Sickle Cell Disease

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SICKLE CELL DISEASE Sickle Cell Disease in African-American People


Sickle-cell disease (SCD) is associated with neurological complications including brain perfusion deficits and tissue infarction, which can lead to cognitive deficits early in life. Timely assessment and detection of these deficits is critical for effective intervention. Biological measures of disease severity may serve as clinical markers of neurological complications; however the relationship between such markers and cognitive deficits in this population remains unclear. Mixed evidence for the relationship may have resulted due to the use of too few measures to assess a broad and complicated construct. Moreover, most studies have considered each measure in isolation rather than in combination with other clinical markers. Lastly, recent evidence suggests that SCD may consist of two clinical sub-phenotypes, whereas previous studies have treated SCD severity as a unitary construct. This research aims to examine the relationship between biological measures of disease severity and cognitive deficits in African-Americans with SCD.

Table of Contents



Key words5

Description and Analysis6

Research Question8

Hypothesis for the Research8

Aim and Objective8

Background and Significance8

Sickle-Cell Epidemiology and Pathophysiology9

Neurocognitive Impairments in SCD9

Biological Markers of Disease Severity10


Subjects or Participants13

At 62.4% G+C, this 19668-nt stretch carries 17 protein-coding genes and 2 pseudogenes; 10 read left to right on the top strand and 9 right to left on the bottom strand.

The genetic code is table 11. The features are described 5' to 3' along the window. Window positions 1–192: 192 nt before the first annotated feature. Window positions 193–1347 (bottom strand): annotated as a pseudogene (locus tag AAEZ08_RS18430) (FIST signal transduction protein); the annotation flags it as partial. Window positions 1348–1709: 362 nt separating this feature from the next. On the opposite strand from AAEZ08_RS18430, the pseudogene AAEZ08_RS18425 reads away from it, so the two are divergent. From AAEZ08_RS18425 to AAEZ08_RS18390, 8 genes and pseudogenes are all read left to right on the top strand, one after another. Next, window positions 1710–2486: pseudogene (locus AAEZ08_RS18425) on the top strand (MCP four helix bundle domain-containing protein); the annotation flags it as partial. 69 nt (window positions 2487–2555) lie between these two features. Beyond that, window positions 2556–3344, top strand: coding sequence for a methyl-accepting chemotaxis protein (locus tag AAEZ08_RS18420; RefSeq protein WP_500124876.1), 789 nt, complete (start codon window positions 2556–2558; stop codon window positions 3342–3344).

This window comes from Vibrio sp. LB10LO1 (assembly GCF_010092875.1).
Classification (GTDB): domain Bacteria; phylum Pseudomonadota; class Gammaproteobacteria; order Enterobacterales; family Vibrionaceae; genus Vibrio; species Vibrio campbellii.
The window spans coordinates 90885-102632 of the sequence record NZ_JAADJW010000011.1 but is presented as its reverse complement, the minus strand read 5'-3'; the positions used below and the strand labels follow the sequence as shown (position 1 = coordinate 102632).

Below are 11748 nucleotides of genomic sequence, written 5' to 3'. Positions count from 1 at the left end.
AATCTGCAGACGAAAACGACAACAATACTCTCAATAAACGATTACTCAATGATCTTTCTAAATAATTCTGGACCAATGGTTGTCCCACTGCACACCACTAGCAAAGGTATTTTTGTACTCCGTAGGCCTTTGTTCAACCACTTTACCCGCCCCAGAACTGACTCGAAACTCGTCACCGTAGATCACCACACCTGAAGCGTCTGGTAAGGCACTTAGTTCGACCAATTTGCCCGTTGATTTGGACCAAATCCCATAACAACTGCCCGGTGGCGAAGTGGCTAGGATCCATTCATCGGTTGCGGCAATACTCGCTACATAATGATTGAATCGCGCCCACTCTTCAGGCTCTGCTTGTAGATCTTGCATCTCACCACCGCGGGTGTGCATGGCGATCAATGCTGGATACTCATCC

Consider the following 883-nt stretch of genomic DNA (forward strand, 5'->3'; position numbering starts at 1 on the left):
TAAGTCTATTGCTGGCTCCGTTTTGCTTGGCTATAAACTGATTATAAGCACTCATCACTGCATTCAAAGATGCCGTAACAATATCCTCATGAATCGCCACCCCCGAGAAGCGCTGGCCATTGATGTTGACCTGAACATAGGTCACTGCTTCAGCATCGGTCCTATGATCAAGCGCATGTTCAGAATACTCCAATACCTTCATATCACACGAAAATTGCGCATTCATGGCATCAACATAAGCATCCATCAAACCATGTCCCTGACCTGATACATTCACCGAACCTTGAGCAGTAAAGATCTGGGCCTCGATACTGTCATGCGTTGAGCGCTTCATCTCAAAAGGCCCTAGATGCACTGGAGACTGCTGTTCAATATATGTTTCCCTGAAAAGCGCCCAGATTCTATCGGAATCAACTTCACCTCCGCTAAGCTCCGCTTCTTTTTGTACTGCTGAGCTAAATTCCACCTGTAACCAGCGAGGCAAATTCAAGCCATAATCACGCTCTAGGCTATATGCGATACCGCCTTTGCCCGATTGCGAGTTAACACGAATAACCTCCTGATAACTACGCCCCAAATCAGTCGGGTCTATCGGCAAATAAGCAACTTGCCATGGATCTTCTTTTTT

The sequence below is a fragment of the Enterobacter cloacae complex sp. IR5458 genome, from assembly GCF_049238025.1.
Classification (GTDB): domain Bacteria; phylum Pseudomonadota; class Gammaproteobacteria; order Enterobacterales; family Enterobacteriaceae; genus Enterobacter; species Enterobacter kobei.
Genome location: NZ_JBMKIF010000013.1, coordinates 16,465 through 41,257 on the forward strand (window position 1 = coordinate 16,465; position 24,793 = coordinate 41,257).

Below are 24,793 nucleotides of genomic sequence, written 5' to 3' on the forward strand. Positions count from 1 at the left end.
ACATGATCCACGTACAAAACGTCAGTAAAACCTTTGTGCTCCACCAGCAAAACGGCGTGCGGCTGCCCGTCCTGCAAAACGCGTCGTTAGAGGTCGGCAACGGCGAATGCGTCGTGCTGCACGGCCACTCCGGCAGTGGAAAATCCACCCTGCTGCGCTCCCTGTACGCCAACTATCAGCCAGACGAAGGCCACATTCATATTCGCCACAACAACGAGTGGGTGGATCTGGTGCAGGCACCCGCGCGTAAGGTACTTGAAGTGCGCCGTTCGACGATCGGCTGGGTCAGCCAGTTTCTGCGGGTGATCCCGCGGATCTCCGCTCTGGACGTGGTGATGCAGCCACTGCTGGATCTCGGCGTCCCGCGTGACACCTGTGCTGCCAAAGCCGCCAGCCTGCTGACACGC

Data Analysis14

Budget Allocation14

Data Interpretation and Conclusions15


Sickle Cell Disease in African-American People


Sickle Cell Disease (SCD) is the most common genetic disorder in the African-American community with an estimated 12,000 affected individuals. The disease distribution showed wide variation but it is noteworthy that 80% of all admissions involved patients in the two most deprived quintiles of the population. SCD is particularly common in people of African-Caribbean and African origin and, to a lesser extent, in those whose ancestors come from the Mediterranean region, the Middle East or Asia. This geographical susceptibility reflects the fact that the sickle cell trait - the normal gene 'A' carried along with the sickle gene 'S' - confers a survival advantage against falciparum malaria (the most common form of malaria) during a critical period.

SCD is an autosomal recessive genetic disorder caused by a single point mutation, resulting in the production of an abnormal form of hemoglobin (hemoglobin S or Hb S). The term sickle cell disease is used to refer to disease caused by the homozygous state (Hb SS), also known as sickle cell anemia, and that caused by the heterozygous condition in which the Hb S gene is co-inherited with another form of abnormal hemoglobin (for example, Hb C, Hb D Punjab, Hb O Arab, Hb Lepore or the gene that causes beta-(ß) thalassaemia). In individuals with ß-thalassaemia, mutation of the ß-globin gene results in reduction or total inability to produce the normal ß-globin chain of haemoglobin. If this gene is inherited with the sickle cell gene (Hb S), a sickle cell disorder results. This group of heterozygous genetic conditions causes clinically significant SCD. Hb SS (the homozygous state) is the most common and severe form, accounting for 70% of patients with SCD in the region, while the compound heterozygous form Hb SC accounts for the majority of the remaining 30% of patients with SCD.

Key words

Cognitive deficit: Cognitive deficit is an inclusive term to describe any characteristic that acts ...
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